9 Investigates

Recreational marijuana in Florida? Not so fast

TALLAHASSEE, Fla. — David McKinney of the Florida Cannabis Action Network traveled to the Florida State Capitol in 2010 to discuss with lawmakers the benefits of cannabis.

McKinney's cause was dismissed as a fringe lobbying interest that lacked political support.

Eight years later, things have changed.

"We’ve really seen a transformation. We’ve seen some people come around," McKinney said. "We’ve been working with legislators trying to build their knowledge and spread the message, but it’s been a lot of work."

9 Investigates' Christopher Heath met with McKinney at "Cannabis 101," an event at the Florida State Capitol to educate lawmakers about marijuana.

A U.S. Navy veteran, a medical marijuana advocate and members of a group supporting minority-owned medical marijuana businesses were among those who manned booths at this year's event.

"We have 30 states and the District of Columbia that have some form of medical marijuana,” said Josephine Cannella-Krehl, of Cannabis Therapeutics. "People are wanting safe and legal access."

Such access in Florida is protected by two state laws and a constitutional amendment.

The Florida Legislature in 2014 passed a law legalizing a strain of medical marijuana called Charlotte’s Web, which has a low amount of THC.

The Legislature in 2015 expanded medical marijuana access to people with terminal illnesses.

Voters in 2016 overwhelmingly approved an amendment to the state constitution to fully legalize medical marijuana.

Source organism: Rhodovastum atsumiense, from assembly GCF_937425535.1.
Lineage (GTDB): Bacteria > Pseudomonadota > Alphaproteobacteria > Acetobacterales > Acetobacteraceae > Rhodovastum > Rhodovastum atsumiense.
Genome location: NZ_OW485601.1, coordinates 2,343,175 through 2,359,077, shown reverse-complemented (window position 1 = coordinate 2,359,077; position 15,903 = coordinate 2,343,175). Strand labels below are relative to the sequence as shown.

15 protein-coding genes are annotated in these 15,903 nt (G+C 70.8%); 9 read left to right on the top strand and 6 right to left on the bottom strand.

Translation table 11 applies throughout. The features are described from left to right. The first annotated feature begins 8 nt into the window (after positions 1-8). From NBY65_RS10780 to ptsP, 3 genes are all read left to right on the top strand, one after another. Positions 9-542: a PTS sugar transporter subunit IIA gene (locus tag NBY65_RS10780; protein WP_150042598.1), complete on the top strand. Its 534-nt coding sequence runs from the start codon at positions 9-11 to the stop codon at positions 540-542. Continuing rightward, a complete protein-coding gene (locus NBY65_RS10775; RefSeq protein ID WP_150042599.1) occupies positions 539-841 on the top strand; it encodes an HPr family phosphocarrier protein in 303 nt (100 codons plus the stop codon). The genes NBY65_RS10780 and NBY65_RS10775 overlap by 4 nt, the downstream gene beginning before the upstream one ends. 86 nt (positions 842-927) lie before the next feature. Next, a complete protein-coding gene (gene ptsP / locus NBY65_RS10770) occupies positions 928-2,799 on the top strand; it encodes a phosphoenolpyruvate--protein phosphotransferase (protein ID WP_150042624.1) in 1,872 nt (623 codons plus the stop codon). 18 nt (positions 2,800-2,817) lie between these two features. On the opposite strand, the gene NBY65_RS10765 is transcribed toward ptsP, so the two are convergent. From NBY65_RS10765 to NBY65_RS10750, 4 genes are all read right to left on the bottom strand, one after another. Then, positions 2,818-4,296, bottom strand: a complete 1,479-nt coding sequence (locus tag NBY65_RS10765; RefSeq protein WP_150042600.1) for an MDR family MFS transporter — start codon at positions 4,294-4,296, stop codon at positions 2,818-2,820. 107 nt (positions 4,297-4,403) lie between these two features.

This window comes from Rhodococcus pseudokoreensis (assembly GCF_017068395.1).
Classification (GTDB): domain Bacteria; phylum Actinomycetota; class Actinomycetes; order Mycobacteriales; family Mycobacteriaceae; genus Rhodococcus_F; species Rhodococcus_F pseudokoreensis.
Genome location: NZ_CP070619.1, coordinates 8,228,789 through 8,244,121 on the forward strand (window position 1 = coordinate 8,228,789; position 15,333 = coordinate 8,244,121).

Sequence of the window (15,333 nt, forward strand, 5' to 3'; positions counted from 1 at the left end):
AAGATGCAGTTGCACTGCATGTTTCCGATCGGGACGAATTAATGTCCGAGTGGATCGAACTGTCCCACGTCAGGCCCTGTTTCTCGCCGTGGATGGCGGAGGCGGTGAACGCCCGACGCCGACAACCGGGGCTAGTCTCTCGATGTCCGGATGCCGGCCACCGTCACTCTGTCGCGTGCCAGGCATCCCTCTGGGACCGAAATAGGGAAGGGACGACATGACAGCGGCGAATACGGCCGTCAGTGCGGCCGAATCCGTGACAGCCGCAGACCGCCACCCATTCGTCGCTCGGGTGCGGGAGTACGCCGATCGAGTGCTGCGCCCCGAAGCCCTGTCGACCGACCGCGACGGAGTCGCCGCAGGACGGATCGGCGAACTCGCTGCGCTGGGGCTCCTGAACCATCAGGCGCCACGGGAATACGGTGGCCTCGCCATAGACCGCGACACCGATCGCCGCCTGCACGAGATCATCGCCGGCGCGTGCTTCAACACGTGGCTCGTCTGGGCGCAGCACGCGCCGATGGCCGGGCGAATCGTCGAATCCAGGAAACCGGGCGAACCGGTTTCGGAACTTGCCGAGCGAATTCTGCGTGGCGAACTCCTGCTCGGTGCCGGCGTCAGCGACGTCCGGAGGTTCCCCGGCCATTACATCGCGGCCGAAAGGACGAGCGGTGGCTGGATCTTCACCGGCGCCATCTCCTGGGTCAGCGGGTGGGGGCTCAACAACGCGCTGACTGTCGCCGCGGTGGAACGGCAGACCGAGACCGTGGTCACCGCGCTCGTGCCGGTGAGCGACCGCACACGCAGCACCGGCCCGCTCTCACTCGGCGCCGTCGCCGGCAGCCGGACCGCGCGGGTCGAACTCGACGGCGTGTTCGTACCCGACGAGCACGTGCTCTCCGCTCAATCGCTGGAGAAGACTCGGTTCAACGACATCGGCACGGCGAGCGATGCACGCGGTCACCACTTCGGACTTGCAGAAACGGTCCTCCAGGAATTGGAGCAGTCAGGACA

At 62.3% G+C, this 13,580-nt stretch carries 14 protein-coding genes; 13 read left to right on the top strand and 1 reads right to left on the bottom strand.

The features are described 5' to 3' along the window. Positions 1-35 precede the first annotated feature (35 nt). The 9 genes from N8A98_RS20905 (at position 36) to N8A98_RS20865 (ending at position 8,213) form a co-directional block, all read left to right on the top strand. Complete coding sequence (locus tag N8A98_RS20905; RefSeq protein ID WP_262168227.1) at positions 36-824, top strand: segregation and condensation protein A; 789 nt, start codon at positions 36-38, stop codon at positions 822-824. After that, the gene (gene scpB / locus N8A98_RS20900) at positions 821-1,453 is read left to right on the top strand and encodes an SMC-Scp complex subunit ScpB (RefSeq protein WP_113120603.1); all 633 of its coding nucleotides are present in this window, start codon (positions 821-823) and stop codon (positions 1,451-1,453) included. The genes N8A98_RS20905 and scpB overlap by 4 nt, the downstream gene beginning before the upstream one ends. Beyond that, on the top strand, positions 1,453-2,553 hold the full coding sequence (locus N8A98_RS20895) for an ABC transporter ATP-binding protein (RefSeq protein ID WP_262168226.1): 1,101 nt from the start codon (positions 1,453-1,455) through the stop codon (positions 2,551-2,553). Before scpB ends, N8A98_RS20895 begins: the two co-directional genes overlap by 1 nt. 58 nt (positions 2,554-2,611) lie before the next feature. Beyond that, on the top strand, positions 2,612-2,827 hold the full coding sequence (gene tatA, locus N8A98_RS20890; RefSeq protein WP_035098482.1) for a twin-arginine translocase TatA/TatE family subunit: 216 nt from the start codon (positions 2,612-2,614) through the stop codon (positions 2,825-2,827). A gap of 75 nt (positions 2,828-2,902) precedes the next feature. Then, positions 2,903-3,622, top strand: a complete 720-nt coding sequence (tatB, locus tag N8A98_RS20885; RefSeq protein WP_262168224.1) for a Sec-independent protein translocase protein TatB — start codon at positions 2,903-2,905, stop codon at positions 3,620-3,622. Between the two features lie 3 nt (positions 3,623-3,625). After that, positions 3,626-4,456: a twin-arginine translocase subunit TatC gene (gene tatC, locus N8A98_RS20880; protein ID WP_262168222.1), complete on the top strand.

But that might be as far as Florida goes -- for now.

It takes an average of 13 years for states to transition from legalizing medical marijuana to legalizing it for recreational use. Some states have also voted to decriminalize it.

"Across the county, we will see full legalization. And in Florida, we will as well,” said Erik Range of Minorities for Medical Marijuana. "My hope is that we will move faster than the federal government here at the state level."

How quickly Florida fully legalizes marijuana could depend on which party is in power.

Senate President Joe Negron and House Speaker Richard Corcoran, both Republicans, told 9 Investigates that they oppose decriminalizing the recreational use of marijuana.

Neither gubernatorial candidate supports full legalization either.

A spokesman for Agriculture Commissioner Adam Putnam, a Republican candidate for governor, told 9 Investigates that recreational marijuana increases crime and threatens the state's safety and security.

But Tallahassee Mayor Andrew Gillum, a Democrat who's running for governor, said he supports the decriminalization and legalization of recreational marijuana, saying that it should be regulated and taxed like alcohol and tobacco.

The gubernatorial campaign of former U.S. Rep. Gwen Graham, who's also a Democrat, said the state should uphold the will of the people by making medical marijuana accessible to those who need it.

"Florida should embrace the principle that no young person should go to jail or have their lives ruined over an incident of marijuana use," a Graham campaign spokesman said in a statement. "We can and should decriminalize."

Miami Beach Mayor Philip Levine, who's also running for governor as a Democrat, said he also is calling for decimalization.

"Floridians deserve an opportunity to weigh in on a constitutional amendment for recreational marijuana that’s controlled, regulated and taxed to fund vital state services," Levine's campaign said in a statement.

There are no bills currently being considered in Tallahassee to legalize the recreational use of marijuana, but there are two bills that would decriminalize small amounts of marijuana. Hearings haven't been scheduled for either proposed bill for this legislative session.

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